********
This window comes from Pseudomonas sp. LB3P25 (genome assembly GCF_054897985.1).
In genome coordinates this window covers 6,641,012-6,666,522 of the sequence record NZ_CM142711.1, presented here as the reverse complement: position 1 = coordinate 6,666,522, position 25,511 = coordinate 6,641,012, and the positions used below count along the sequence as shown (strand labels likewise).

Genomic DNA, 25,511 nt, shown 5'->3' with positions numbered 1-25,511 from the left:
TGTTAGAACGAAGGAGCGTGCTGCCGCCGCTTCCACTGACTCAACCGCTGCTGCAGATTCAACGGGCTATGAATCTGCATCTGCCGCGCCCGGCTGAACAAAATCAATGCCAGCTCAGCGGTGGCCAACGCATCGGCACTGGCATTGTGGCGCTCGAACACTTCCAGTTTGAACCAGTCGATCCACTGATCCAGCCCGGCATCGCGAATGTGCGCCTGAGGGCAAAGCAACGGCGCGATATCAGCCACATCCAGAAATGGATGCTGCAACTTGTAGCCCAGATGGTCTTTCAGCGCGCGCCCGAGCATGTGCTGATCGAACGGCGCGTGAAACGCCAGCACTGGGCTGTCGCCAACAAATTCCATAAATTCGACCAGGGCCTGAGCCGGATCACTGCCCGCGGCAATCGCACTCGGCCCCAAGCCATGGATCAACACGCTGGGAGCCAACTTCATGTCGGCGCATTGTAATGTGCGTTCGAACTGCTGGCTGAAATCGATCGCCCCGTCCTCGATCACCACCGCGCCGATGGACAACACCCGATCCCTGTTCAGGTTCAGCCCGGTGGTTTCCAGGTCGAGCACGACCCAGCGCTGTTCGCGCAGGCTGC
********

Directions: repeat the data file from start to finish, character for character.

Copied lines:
This window comes from Pseudomonas sp. LB3P25 (genome assembly GCF_054897985.1).
In genome coordinates this window covers 6,641,012-6,666,522 of the sequence record NZ_CM142711.1, presented here as the reverse complement: position 1 = coordinate 6,666,522, position 25,511 = coordinate 6,641,012, and the positions used below count along the sequence as shown (strand labels likewise).

Genomic DNA, 25,511 nt, shown 5'->3' with positions numbered 1-25,511 from the left:
TGTTAGAACGAAGGAGCGTGCTGCCGCCGCTTCCACTGACTCAACCGCTGCTGCAGATTCAACGGGCTATGAATCTGCATCTGCCGCGCCCGGCTGAACAAAATCAATGCCAGCTCAGCGGTGGCCAACGCATCGGCACTGGCATTGTGGCGCTCGAACACTTCCAGTTTGAACCAGTCGATCCACTGATCCAGCCCGGCATCGCGAATGTGCGCCTGAGGGCAAAGCAACGGCGCGATATCAGCCACATCCAGAAATGGATGCTGCAACTTGTAGCCCAGATGGTCTTTCAGCGCGCGCCCGAGCATGTGCTGATCGAACGGCGCGTGAAACGCCAGCACTGGGCTGTCGCCAACAAATTCCATAAATTCGACCAGGGCCTGAGCCGGATCACTGCCCGCGGCAATCGCACTCGGCCCCAAGCCATGGATCAACACGCTGGGAGCCAACTTCATGTCGGCGCATTGTAATGTGCGTTCGAACTGCTGGCTGAAATCGATCGCCCCGTCCTCGATCACCACCGCGCCGATGGACAACACCCGATCCCTGTTCAGGTTCAGCCCGGTGGTTTCCAGGTCGAGCACGACCCAGCGCTGTTCGCGCAGGCTGC